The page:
Why Networking Should Be Your Best Friend
In a world full of people, there are always people willing to collaborate with you, share ideas, exchange thoughts, drink a beer and tell you a story that one day, maybe, can get you to a person to talk to, a job or employee you are searching for, for a business opportunity, connection you need or maybe that exact co-founder to start building a great company.
I think it’s all about networking and people we speak to, every single day.
It’s about people you share ideas with, exchange books, send a meme on messenger, a great story you read, reply on Twitter or engage in a conversation on a Facebook. Networking is one of the assets we all have, a natural resource we own and ability we constantly need to improve.
Yeah, I know. Networking is not easy. Some people say you need a “talent” for that.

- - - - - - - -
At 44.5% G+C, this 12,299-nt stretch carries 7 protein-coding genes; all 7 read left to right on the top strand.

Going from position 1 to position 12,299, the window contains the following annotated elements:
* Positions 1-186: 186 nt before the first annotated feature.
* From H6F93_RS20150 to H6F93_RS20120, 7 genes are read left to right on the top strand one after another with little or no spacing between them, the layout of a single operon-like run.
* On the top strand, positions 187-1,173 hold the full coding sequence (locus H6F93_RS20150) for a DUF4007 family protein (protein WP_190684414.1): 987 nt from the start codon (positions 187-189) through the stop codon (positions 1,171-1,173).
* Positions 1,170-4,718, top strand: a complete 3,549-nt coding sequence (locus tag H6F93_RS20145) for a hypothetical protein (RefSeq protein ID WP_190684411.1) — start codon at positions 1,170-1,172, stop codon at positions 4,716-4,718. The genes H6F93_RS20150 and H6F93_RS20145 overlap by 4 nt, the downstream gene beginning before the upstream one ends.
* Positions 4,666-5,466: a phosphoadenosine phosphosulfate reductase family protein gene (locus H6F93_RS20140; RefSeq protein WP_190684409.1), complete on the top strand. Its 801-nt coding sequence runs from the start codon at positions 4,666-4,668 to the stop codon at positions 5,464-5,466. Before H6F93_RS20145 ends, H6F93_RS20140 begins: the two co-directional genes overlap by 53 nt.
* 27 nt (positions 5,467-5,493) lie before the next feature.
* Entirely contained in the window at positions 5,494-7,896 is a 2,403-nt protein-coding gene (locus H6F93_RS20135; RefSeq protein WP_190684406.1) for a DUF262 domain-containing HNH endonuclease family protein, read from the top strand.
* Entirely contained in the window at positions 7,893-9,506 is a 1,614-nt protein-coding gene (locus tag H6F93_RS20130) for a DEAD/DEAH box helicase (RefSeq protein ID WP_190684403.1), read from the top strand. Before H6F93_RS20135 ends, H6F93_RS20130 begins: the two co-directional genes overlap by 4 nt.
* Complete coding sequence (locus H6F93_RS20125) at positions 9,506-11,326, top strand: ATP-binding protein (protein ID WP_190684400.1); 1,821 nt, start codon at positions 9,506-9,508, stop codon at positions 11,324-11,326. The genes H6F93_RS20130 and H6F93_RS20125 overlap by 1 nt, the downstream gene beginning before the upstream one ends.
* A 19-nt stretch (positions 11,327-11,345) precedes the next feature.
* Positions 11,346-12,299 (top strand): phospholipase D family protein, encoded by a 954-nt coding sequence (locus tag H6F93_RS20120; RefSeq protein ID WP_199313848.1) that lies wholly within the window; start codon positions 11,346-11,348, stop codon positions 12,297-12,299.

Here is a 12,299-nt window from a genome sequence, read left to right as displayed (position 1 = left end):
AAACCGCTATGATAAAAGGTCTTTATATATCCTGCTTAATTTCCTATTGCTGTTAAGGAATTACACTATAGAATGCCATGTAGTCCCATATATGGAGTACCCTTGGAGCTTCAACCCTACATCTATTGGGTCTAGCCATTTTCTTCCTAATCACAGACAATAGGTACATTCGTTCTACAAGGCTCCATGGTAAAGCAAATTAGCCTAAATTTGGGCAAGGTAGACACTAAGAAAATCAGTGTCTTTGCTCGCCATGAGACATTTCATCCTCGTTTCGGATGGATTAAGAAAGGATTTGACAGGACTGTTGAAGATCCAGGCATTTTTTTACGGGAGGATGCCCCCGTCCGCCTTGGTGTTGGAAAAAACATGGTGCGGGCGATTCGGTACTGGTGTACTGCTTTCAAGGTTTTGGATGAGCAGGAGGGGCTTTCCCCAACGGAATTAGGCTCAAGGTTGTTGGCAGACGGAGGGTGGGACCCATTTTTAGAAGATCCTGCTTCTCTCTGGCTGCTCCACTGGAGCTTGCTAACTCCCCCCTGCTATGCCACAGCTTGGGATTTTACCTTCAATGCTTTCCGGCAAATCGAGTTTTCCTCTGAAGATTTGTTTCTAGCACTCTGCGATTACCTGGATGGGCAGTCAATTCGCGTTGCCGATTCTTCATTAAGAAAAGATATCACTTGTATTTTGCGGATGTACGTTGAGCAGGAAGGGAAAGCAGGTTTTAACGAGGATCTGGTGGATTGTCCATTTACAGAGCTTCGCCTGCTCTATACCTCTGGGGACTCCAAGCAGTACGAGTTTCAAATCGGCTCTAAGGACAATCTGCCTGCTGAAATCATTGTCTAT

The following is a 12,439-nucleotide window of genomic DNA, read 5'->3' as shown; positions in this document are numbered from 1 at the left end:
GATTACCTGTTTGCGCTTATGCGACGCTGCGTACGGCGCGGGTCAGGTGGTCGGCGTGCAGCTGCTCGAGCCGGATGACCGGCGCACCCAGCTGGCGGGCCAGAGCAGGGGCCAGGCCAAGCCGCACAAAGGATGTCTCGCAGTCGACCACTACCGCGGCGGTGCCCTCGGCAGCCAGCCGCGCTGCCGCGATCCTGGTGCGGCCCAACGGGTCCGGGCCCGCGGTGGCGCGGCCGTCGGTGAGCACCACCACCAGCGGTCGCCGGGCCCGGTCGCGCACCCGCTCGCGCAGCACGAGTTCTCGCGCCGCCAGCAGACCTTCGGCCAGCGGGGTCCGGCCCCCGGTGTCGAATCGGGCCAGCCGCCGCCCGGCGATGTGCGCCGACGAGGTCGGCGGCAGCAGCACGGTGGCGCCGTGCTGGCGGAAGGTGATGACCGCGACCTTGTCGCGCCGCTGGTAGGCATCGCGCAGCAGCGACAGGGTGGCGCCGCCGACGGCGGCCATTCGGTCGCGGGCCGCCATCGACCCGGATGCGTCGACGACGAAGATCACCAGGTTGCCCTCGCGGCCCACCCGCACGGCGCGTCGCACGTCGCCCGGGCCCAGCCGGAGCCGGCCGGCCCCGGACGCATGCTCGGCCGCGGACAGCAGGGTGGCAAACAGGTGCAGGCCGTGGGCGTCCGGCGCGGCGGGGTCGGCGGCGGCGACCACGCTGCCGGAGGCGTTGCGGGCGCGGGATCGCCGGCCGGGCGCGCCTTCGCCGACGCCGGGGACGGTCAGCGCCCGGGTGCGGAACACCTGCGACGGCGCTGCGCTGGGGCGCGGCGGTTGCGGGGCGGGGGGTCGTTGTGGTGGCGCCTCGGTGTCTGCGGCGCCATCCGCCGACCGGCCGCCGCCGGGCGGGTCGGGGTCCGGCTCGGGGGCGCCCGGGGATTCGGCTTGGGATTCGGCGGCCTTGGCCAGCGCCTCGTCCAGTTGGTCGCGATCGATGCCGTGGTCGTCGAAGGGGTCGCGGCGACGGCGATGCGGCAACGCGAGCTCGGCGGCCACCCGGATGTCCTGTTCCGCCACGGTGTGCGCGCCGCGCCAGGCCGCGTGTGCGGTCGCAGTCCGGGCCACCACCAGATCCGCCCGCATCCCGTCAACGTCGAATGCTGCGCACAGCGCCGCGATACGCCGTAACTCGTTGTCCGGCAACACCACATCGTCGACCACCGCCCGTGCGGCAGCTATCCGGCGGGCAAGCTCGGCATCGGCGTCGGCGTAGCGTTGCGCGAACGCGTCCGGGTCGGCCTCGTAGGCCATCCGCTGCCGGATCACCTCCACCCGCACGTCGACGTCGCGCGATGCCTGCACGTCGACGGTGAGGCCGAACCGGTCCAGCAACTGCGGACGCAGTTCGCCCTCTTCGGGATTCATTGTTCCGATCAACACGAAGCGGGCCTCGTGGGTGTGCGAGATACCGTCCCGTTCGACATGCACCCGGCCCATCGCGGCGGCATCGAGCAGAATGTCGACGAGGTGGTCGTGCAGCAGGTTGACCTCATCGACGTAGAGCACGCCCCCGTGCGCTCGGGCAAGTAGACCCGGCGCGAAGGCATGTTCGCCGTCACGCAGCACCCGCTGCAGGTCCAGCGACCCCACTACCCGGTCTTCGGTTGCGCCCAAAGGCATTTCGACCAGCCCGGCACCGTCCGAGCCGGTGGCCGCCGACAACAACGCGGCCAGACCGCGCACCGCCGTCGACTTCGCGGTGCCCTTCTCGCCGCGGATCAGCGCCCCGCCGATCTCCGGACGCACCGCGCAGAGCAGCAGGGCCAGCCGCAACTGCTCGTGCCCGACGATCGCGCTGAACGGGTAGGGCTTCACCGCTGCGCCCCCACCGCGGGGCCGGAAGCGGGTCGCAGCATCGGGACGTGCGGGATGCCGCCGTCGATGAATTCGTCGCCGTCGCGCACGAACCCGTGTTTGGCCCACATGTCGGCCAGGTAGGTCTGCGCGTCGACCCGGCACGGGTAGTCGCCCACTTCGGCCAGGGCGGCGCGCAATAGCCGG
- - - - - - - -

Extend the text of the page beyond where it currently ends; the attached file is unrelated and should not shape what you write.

Bullshit. The only skill you need is “to speak”, “to ask questions” and “to say hi”.
We all can do that, right?
Start from scratch.
Alright! Let’s start with this question. When was the last time you socialized with someone? Well, like not smoking a cigarette outside of the building, drink an Americano or latte, had a beer or Jameson on a terrace, but specifically… socialized.
”Hi, I’m Vlad! What do you do for a living?”
When did you ask this (or another similar question) at an event, party, conference or even someone you’ve seen for the first time next to you? A day or two, a week, a month ago or you don’t even remember? If it’s the last one, then we certainly got a problem.